2016 Annual Report Highlights

Investment Activity

Over the 22 years to 31 March 2016 Infratil's cumulative compound return to shareholders was 17.95% per annum.

Put another way, since its listing Infratil’s total value creation for shareholders amounted to $2,492 million.

That aggregates the $1,844 million 31 March 2016 market value of Infratil’s equity and the $1,001 million total value of dividends paid over the full period, less the $353 million of equity capital shareholders have provided the company.

This performance has been driven by the successful investments made by Infratil. Ideally they are very long-term and are in businesses that can generate compound returns by investing in their own activities. For instance, by 2020 (on conclusion of the projects now underway) Wellington Airport will have invested almost $700 million in its own activities since Infratil became the majority shareholder. That shareholding cost $98 million, so for each $1 of acquisition cost a further $7 will have been invested growing the value of the Airport (NB. Infratil owns 66% of Wellington Airport so in effect $5 of each $7 invested was Infratil’s).

As shown in the table copied below, over 80% by value of Infratil’s investments over the last five years involved growing the value of existing businesses, 20% was for the acquisition of new businesses. The distinction matters. Although Infratil can position to make acquisitions by having capital available, opportunities to buy shares, such as in RetireAustralia and Metlifecare ($369.2 million) cannot be planned as they arise due to considerations intrinsic to the vendors.

Compare this with the internal investment programmes of Trustpower, NZBus, Wellington Airport and now RetireAustralia. In each case the relevant company can systematically plan and manage their expansions/upgrades and be very fully informed about their prospects, risks and alternatives.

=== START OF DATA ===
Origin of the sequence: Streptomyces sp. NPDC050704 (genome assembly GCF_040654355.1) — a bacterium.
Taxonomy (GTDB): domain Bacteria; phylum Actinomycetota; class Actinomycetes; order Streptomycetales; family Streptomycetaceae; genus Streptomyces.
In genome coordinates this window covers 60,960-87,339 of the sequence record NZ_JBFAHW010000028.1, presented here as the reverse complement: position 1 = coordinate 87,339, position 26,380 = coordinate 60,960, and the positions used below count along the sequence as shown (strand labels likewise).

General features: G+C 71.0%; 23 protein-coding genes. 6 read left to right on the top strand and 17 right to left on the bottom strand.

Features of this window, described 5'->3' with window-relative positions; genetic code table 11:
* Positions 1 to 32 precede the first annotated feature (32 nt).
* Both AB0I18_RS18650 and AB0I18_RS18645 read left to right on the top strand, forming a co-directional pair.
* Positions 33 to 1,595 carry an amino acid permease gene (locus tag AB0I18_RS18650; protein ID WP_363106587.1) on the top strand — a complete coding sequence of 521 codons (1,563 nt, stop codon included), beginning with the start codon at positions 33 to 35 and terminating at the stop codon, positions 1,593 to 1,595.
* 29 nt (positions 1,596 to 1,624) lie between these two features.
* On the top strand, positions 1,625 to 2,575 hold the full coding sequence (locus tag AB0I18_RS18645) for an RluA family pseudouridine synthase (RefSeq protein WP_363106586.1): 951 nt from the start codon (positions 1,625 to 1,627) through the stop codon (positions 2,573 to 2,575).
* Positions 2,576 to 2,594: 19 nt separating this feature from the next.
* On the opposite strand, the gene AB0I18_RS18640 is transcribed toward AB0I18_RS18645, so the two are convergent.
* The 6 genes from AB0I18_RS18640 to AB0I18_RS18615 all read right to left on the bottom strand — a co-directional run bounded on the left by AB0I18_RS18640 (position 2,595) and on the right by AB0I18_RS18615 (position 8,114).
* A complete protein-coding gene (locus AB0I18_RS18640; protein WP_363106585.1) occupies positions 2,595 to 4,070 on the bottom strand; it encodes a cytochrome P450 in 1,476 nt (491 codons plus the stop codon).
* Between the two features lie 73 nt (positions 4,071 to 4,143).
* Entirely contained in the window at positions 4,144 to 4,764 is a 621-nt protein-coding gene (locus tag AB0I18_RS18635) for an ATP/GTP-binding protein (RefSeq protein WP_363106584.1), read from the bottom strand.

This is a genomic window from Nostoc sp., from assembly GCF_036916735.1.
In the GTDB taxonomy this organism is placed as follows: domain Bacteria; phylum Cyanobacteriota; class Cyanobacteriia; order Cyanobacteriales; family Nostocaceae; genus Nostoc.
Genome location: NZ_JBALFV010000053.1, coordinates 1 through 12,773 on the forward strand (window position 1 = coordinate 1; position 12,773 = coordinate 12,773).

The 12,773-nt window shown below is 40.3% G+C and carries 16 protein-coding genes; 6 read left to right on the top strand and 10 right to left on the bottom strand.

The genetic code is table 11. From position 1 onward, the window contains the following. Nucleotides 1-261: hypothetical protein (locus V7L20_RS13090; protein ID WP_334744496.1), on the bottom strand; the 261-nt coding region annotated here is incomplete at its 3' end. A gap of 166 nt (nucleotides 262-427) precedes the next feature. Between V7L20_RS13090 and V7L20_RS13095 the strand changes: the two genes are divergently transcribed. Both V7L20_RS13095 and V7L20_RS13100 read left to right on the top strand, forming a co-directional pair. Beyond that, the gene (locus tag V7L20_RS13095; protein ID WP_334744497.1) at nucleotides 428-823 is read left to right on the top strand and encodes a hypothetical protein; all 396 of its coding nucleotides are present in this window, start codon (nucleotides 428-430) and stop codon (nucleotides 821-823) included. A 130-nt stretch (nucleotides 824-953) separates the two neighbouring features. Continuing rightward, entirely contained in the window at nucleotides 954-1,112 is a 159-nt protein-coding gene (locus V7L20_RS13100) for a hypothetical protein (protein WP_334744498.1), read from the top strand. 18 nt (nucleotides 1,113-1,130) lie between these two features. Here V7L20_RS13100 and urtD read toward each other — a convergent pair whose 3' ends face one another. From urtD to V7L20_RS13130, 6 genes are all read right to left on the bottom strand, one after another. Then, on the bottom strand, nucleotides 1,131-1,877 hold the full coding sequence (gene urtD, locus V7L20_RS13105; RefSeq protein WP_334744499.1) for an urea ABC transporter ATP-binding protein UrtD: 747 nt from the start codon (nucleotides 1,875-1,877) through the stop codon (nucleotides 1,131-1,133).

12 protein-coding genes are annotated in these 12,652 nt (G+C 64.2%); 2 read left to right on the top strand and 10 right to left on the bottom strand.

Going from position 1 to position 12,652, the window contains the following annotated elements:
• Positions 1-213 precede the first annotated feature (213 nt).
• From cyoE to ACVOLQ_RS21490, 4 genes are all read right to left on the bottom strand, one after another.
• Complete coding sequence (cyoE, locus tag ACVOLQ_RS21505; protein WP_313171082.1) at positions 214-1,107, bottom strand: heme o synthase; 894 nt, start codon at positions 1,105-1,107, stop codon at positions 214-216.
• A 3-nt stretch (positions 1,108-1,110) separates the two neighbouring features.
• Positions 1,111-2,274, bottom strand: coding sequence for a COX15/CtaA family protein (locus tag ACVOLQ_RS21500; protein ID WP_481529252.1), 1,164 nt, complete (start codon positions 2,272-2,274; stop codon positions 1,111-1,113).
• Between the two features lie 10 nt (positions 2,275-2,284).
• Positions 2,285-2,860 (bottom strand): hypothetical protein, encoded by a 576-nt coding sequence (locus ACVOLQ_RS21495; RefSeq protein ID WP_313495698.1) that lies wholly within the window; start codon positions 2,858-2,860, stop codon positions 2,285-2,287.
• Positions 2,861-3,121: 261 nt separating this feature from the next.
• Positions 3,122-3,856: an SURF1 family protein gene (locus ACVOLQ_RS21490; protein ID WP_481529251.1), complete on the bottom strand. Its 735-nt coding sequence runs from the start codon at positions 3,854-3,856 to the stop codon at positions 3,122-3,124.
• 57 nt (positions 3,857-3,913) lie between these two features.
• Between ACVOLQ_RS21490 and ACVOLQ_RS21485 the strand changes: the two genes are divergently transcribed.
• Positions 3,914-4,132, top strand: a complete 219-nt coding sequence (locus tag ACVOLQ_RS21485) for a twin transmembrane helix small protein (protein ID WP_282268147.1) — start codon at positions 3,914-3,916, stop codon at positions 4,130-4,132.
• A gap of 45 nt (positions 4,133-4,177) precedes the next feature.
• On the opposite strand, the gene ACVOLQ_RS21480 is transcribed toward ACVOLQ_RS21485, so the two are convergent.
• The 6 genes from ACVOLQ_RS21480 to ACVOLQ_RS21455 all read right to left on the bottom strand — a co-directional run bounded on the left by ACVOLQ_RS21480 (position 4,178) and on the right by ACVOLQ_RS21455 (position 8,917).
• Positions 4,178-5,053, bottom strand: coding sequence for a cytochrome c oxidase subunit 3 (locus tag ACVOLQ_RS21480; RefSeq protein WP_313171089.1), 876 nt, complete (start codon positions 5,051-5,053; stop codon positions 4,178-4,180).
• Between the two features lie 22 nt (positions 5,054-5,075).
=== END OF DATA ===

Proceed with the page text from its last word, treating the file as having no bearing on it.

Investment Outlays

Year Ended 31 March

($Millions)

    2016

2015

2014

2013

2012

5 years

Trustpower

$119.3 

$157.4 

$349.7 

$214.1 

$48.5 

$889.1 

Wellington Airport

$56.7 

$21.9 

$20.3 

$12.0 

$22.2 

$133.1 

NZ Bus

 $11.2

 $15.3

 $68.1

$56.7 

$63.7 

$215.0 

Perth Energy

 $0.6

$0.1 

$0.1 

$0.7 

$0.8 

$2.3 

Z Energy

-

-

-

$70.7

$74.0

$144.7

Metlifecare 

 $0.6

$1.6 

$147.9 

$150.1 

RetireAustralia1

 $27.8

$219.1 

$246.9 

Infratil Energy Australia

-

$16.2

$22.0

$27.0

$21.3

$86.5

ASIP

 $0.8

$32.0 

$32.9 

Parent/Other

$3.8

$1.7

$8.0

$29.8

$15.5

$58.8

Total

$220.9 

$465.4 

$616.1 

$411.0 

$246.0 

$1,959.4 

1. 50% of RetireAustralia’s capital expenditure is included in the 2016 figures. 

Over the last year Infratil found itself in an unusual situation care of the sale from Lumo, Z Energy and iSite. It has the capacity to deploy up to $1 billion while still complying with target credit parameters and being able to sustain the medium term goal of lifting dividends to shareholders.

This has naturally given rise to “use it or lose it” queries. There is no doubt that if Infratil doesn’t deploy the funds to increase shareholder returns, it should return the capital as opposed to merely having it on deposit with a bank earning 2% per annum. But there are two strong reasons why the directors have held off doing so.

One reason reflects market uncertainty. “In the last few years, the global economy has evolved in ways once deemed unthinkable. It is a phenomenon that... will intensify in the period ahead.” to quote Mohamed El-Erian (chief economic adviser of global investment firm Allianz and previously CEO of its bond management subsidiary PIMCO). Uncertainty makes it prudent to be well capitalised, and it increases the prospect of good investment opportunities arising from others being obliged to realise assets.

The second reason for retaining capital is the long lead-times of most of Infratil’s internal investments. Building a land-transport hub and a hotel at Wellington Airport or a major wind farm in Australia can take over five years from inception to commissioning. A material part of the $1 billion of available capital is earmarked for internal projects that just take a long time to execute.

Three recent investment initiatives are summarised below to illustrate Infratil’s approach, thinking and the influence of circumstances.

Pacific Hydro (what could have been)